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Front. Ecol. Evol., 02 October 2014 | https://doi.org/10.3389/fevo.2014.00060

From planning to implementation: explaining connections between adaptive management and population models

  • Quantitative and Applied Ecology Group, School of Botany, University of Melbourne, Parkville, VIC, Australia

The management of natural systems often involves periodic interventions that must be decided without a complete understanding of how the system responds to our actions. It is in this situation of recurrent decision-making under uncertainty that adaptive management (AM) has been repeatedly advocated, with each decision round providing an opportunity to improve our knowledge in order to facilitate future decisions: the “learning while managing” tenet of AM. When the subject of management is a wildlife population (that is harvested, is a pest or is threatened with extinction), population models will be at the core of the AM process. We provide an overview of the steps in AM, from the set-up to the iterative phase, highlighting the central role that population models can play at different stages of the process of planning and implementing an AM program, as well as when analyzing the value of acquiring new information. We discuss the contexts in which these models have been applied in natural resource management and biodiversity conservation. We aim to bring this applied discipline to the attention of researchers interested in population dynamics, while stressing the relevance of these models for managers considering an AM approach.

Introduction

Management decisions regarding biodiversity conservation and natural resource management (NRM) often have to be made under uncertainty, which may arise from different sources (Regan et al., 2002; Williams et al., 2007, p. 61). When the management is directed at some animal or plant population rather than at an ecosystem or habitat, the uncertainties that impede straightforward decision-making are often underpinned by some aspect of population dynamics. From the specification of sustainable harvest rates (Nichols et al., 1995) to the management of pests (Shea et al., 2002) and endangered species (Runge, 2011), decisions need to be based on an understanding of population growth or demography, knowledge that can be formalized as population models. By population models we refer both to growth models (e.g., logistic or Ricker model; Ricker, 1954) and to models with explicit demographic dynamics (process models, e.g., based on a Leslie matrix; Caswell, 2001). The structure of such models, the value of the parameters within them, or how these are affected by environmental or human-related factors, are potential sources of uncertainty. Improving our knowledge about natural systems can be costly and/or time-consuming and waiting until uncertainties are resolved may not always be feasible in the face of pressing management decisions. In this context of recurrent decision-making under uncertainty “adaptive management” (“AM” hereafter) has often been advocated, such that knowledge can be updated over time and management actions adapted accordingly. It is therefore natural that population models play a key role in the application of the AM framework to programs that deal with populations of animals and plants.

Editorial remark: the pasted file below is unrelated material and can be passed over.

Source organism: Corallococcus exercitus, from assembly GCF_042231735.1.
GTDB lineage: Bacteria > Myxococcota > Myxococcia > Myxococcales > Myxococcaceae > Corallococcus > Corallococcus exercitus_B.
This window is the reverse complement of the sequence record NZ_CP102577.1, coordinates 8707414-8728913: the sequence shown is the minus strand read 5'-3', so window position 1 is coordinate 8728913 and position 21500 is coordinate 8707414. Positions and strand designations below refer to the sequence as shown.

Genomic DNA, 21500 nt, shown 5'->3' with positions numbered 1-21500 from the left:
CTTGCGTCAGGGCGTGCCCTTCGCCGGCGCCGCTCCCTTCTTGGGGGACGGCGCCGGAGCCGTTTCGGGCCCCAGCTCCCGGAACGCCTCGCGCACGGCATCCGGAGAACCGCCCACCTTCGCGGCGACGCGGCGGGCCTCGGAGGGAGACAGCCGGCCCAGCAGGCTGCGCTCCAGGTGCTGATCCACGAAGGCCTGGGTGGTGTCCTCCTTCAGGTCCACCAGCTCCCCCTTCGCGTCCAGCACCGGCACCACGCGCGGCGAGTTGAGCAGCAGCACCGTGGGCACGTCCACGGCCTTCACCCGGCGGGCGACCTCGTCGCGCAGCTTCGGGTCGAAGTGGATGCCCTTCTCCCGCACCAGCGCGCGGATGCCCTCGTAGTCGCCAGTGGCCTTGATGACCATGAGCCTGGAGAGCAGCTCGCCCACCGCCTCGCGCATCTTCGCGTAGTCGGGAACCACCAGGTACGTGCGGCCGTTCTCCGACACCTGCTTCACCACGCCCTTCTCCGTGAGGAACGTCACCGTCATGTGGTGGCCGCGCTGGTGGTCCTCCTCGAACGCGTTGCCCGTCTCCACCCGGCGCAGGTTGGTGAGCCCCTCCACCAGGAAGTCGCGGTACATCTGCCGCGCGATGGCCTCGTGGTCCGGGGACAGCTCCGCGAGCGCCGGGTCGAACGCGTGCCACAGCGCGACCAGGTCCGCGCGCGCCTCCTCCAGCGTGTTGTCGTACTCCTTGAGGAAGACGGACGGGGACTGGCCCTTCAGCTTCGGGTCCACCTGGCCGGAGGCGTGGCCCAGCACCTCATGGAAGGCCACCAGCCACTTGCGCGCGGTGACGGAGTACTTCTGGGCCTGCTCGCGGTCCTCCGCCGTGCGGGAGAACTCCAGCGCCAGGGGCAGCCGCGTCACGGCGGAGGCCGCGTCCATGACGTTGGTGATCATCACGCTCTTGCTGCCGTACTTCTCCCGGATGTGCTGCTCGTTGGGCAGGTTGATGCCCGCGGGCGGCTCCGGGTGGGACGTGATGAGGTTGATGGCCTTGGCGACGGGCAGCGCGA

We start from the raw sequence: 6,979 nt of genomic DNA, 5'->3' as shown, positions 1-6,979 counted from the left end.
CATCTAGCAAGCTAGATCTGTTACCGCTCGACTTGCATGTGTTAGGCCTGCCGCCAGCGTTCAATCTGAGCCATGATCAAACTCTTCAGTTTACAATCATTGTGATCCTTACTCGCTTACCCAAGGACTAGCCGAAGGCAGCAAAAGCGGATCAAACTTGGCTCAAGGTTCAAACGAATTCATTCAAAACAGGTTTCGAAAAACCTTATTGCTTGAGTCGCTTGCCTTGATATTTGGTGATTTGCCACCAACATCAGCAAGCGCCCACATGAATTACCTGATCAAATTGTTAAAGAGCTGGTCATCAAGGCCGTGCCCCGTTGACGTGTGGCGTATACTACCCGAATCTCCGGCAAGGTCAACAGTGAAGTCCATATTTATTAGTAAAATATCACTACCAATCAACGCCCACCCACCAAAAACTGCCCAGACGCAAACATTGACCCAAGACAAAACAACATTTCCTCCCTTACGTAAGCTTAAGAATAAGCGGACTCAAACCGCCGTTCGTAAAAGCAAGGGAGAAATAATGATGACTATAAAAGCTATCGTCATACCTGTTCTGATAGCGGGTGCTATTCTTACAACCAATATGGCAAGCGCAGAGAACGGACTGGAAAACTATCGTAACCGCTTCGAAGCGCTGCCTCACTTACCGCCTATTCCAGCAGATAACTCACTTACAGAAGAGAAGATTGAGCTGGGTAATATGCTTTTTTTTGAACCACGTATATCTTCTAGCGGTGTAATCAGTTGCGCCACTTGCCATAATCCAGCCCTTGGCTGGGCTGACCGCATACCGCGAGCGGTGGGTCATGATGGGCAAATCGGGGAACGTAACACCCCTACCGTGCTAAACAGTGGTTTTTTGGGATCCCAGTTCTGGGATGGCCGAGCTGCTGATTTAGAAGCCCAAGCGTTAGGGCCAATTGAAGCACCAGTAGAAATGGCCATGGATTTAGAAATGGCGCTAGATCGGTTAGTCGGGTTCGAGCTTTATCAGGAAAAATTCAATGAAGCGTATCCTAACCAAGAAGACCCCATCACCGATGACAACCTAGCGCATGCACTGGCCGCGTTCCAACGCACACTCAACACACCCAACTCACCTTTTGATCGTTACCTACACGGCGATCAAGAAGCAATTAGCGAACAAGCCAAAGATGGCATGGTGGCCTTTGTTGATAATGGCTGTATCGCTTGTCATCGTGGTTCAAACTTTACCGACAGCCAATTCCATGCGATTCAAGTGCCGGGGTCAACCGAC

The theory of AM was developed several decades ago in fisheries science (Walters and Hilborn, 1976, 1978; Smith and Walters, 1981) and then spread to other areas of NRM (Parma et al., 1998; Williams et al., 2007), particularly waterfowl hunting management (Nichols et al., 1995; Johnson et al., 1997). The last decade has seen a renewed interest in its application to biodiversity conservation, for both plant (Moore et al., 2011) and animal species (Rout et al., 2009; McDonald-Madden et al., 2010; Runge, 2013), as well as habitat-based approaches (Gerber et al., 2005; Moore and Conroy, 2006; McCarthy and Possingham, 2007). Although often dealing with a single species, multi-species problems have also been addressed using AM, including predator-prey systems with linked dynamics (Varley and Boyce, 2006; Martin et al., 2010) and sympatric species (Sainsbury, 1991; Smith et al., 2013).